In the UK, six different energy sources are used as primary fuel for power generation.
Each has pros and cons.
Environmental impact is calculated by adding together DIRECT and EMBODIED energy costs embodied energy is the energy it takes to extract and transport the fuel.
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The fuel is used to heat water, which drives the motion of huge turbines. The ever-moving turbines produce the electricity.
It is produced at a value of 25kV (25,000 volts).
The newly-generated current is fed through a series of transformers that step the voltage up to 400kV it's more efficient to distribute it at high rather than low voltage, since this minimizes energy losses.
Electricity cannot be stored. It is transmitted as soon as it is produced. When consumer demand falls, power generation halts.
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Electricity is transmitted across long distances via aluminium cables suspended on transmission towers (pylons).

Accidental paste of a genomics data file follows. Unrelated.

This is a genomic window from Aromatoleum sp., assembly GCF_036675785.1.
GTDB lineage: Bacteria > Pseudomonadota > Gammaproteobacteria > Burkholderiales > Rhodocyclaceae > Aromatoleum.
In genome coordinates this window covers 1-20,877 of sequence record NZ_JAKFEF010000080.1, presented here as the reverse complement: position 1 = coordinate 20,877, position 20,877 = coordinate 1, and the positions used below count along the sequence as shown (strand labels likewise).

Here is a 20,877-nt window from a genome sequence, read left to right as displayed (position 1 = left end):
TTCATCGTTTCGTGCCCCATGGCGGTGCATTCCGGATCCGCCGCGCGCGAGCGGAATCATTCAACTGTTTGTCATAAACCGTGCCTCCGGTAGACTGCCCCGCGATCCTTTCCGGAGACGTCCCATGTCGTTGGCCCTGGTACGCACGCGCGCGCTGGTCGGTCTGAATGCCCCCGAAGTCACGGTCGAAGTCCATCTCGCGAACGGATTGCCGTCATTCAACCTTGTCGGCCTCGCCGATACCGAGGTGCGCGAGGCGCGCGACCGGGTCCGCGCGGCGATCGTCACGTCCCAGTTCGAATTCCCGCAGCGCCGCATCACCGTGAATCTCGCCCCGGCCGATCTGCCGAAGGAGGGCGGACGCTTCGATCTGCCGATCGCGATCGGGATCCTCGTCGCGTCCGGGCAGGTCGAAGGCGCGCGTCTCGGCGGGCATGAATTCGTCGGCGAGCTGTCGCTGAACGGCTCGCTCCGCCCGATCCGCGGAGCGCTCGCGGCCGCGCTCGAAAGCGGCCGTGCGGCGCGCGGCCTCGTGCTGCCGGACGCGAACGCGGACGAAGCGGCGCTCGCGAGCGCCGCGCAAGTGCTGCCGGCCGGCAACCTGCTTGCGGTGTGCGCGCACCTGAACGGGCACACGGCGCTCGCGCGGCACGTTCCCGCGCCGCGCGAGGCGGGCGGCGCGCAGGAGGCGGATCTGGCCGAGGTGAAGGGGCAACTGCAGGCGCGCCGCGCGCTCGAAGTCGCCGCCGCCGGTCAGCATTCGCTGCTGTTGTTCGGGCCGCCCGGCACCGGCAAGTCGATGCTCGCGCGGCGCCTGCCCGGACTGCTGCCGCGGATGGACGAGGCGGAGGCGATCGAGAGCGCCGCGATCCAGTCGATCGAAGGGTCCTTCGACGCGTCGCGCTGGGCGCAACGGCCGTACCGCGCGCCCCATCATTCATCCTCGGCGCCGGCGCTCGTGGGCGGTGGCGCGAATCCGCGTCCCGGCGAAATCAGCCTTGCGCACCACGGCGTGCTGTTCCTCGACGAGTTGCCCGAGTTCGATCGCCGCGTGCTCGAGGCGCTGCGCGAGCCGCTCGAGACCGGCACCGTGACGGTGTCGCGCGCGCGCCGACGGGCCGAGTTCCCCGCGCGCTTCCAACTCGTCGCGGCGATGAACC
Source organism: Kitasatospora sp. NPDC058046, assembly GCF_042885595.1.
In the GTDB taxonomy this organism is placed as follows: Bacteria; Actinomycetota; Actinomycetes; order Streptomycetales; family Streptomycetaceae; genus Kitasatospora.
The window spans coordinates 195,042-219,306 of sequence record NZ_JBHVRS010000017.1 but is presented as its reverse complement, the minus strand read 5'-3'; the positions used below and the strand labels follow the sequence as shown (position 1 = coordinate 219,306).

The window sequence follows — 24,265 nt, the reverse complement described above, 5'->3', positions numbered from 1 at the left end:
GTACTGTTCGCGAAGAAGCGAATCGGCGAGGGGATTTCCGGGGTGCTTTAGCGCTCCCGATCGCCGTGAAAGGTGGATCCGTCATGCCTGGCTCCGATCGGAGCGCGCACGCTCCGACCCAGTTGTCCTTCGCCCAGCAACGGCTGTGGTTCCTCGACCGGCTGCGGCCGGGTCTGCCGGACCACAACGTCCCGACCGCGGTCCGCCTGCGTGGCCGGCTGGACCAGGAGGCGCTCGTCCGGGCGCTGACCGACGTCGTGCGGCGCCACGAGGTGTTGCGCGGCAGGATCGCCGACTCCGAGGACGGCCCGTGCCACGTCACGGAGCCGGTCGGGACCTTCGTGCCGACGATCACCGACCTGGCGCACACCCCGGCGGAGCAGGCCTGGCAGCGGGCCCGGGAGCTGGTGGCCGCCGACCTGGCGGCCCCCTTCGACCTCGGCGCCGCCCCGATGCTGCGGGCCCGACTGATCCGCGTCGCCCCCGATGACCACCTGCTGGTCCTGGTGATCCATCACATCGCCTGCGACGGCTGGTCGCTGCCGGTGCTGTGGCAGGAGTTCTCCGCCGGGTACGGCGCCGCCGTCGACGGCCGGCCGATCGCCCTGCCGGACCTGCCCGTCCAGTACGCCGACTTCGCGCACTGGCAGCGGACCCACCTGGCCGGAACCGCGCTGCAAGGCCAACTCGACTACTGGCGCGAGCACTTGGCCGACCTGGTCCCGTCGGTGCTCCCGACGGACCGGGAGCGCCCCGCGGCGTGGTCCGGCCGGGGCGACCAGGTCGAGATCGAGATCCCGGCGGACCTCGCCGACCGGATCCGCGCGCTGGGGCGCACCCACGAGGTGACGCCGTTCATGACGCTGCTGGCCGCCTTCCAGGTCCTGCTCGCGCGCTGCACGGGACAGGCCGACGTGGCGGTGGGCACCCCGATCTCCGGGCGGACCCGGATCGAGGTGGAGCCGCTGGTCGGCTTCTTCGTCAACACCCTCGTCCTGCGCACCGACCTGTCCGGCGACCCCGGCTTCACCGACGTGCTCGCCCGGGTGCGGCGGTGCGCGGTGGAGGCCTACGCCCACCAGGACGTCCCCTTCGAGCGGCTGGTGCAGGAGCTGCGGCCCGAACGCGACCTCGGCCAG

Overhead cables are more efficient than underground cables for transmitting at high voltages underground cables must be insulated to prevent short circuiting.
Transmission is at a higher voltage than generation or distribution, to maximize efficiency across the system.
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The electricity is sent to bulk supply transformer stations, closer to end users.
These transformers step the voltage down to 132kV or 110kV.
At this voltage, it is distrubuted to individual or small groups of end users.
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In the UK, electricity is distributed to consumers at 230 volts (standard UK voltage).
Transformers are used to step the voltage down from distrubution levels to consumer level.
Energy losses increase with this drop in voltage, so larger cables used are used inside buildings to compensate.
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